CLINTON, IOWA, a city and the county-seat of Clinton county, Iowa, U.S.A., on the Mississippi river, in the extreme eastern part of the state. Pop. (1890) 13,619; (1900) 22,698 (5434 being foreign-born); (1905) 22,756; (1910) 25,577. The great increase during the decade 1890-1900 was partly due to the absorption by Clinton in 1895 of the city of Lyons (pop. in 1890, 5700). Clinton is served by the Chicago & North-Western (which has machine-shops here), the Chicago, Burlington & Quincy, the Chicago, Milwaukee & St Paul, and the Chicago, Rock Island & Pacific railways, and is connected with Davenport by an electric line. The river is spanned here by a railway bridge. A large portion of the city stands between the river and a series of bluffs. Clinton is the seat of Wartburg College (1869), a German Evangelical Lutheran institution, and of the Clinton Business College. Among the public buildings are the city hall, the court-house, the Federal building and the Carnegie library. As a manufacturing centre Clinton has considerable importance; among its manufactures are furniture, blinds, wire-cloth, papier-mâché goods, gas-engines, farm wagons, harness and saddlery, door locks, pressed brick, flour, and glucose products. There is also a large sugar refinery. The value of the factory product in 1900 was $6,203,316; in 1905, $4,906,355. The American Protective Association (A.P.A.), a secret order opposed to Roman Catholicism, was formed here in 1887. The city was founded in 1855 by the Iowa Land Company, and was incorporated first in 1857, and again in 1867, this time under a general law of the state for the incorporation of cities. The county, from which the city took its name, was named in honour of De Witt Clinton.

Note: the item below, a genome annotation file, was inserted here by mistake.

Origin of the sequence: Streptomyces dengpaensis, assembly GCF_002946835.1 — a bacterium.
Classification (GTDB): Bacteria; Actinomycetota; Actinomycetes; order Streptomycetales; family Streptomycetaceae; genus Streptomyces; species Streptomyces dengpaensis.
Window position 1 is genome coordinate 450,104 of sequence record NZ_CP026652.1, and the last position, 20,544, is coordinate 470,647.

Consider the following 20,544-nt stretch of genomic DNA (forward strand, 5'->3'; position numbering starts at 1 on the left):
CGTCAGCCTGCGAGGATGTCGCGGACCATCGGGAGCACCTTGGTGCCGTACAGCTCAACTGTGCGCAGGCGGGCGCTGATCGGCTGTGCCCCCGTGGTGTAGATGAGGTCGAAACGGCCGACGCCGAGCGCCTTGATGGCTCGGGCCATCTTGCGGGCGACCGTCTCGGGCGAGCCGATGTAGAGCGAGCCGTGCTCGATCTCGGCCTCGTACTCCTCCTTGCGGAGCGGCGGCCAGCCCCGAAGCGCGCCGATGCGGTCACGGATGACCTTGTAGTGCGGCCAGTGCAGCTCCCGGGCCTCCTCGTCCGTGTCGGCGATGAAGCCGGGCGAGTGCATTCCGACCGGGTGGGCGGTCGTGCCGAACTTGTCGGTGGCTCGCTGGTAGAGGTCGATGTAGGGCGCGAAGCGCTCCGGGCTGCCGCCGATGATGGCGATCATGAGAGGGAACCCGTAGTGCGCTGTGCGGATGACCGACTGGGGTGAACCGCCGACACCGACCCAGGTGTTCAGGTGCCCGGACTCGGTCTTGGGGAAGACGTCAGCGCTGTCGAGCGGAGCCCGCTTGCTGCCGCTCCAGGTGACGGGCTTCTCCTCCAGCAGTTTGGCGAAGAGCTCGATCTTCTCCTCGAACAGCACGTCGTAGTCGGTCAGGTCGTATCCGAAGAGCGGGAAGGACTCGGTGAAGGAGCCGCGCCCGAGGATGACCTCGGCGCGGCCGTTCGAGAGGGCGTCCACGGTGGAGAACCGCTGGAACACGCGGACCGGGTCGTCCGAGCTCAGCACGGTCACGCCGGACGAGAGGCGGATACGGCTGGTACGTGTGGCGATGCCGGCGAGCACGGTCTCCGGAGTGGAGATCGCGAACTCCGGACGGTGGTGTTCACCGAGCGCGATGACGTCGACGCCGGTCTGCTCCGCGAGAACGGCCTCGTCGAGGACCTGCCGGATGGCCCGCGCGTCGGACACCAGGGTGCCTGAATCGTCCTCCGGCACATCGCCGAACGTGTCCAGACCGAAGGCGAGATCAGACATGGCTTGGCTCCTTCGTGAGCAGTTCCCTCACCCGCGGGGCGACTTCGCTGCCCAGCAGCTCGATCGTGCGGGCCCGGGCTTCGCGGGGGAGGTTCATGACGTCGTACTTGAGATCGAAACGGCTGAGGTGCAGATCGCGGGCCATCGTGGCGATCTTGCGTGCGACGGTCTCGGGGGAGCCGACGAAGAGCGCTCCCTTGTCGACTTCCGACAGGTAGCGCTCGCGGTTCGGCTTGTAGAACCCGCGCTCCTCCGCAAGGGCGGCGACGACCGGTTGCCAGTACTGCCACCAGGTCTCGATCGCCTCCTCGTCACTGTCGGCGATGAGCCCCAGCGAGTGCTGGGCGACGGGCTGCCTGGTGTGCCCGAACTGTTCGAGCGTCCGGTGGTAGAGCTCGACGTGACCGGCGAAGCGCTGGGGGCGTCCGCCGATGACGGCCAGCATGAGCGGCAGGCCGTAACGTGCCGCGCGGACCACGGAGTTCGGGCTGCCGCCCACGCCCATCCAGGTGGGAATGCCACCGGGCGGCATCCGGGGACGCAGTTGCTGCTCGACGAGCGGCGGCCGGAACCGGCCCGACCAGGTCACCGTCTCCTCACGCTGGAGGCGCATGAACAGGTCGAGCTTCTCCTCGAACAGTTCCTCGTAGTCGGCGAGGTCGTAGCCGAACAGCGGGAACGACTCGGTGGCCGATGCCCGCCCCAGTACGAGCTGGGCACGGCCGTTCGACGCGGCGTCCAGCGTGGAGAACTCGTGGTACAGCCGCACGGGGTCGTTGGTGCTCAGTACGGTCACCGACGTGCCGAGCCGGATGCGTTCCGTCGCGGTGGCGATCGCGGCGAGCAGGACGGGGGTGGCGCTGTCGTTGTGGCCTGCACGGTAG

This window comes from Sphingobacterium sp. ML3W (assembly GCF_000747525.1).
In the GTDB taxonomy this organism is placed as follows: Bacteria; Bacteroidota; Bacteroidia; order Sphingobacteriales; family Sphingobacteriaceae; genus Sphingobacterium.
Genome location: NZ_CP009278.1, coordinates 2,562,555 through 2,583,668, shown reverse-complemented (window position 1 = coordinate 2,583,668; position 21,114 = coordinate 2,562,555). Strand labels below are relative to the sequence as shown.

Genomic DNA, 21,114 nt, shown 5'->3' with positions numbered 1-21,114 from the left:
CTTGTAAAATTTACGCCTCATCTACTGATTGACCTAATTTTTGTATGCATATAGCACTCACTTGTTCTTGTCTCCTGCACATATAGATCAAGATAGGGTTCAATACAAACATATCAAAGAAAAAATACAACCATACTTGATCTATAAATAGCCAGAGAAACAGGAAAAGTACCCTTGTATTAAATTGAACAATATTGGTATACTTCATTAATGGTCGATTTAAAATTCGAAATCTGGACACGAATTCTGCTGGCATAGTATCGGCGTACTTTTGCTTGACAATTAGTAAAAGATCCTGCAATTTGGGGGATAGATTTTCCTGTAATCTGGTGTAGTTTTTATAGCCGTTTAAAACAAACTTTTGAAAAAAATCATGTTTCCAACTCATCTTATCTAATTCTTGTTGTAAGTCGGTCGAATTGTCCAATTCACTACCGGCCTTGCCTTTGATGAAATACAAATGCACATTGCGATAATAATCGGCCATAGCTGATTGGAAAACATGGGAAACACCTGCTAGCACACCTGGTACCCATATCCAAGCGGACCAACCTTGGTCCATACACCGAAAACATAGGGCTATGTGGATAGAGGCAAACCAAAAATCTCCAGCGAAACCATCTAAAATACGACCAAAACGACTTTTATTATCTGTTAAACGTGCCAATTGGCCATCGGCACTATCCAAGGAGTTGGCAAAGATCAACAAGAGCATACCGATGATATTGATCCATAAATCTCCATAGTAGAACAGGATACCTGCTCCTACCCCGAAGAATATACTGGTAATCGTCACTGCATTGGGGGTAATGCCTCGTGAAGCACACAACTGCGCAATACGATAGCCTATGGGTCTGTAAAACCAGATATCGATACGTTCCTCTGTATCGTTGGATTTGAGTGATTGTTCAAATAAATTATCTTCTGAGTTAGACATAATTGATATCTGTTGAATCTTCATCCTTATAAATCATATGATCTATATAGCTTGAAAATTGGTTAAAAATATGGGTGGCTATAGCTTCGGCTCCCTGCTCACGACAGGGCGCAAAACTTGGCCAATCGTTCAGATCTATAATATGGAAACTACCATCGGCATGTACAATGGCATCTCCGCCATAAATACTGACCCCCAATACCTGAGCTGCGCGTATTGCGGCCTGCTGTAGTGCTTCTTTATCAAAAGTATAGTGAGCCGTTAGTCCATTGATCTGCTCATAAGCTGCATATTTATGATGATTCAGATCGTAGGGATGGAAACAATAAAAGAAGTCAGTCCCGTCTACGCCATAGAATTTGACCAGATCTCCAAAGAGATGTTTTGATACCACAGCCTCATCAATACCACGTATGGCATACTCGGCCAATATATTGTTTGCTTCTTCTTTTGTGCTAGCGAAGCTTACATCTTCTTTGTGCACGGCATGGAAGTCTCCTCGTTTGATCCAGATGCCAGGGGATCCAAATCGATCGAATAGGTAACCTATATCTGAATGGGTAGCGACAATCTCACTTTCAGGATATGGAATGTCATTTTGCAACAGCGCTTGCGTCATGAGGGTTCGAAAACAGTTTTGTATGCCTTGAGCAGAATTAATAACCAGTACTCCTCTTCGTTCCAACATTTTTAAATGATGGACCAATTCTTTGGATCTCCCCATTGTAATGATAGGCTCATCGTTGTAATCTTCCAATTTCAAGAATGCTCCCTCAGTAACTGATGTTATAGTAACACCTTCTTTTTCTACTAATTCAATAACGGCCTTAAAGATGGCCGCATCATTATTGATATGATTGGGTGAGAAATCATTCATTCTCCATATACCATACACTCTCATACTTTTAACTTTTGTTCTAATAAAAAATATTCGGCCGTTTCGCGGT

Note - this article incorporates content from Encyclopaedia Britannica, Eleventh Edition, (1910-1911)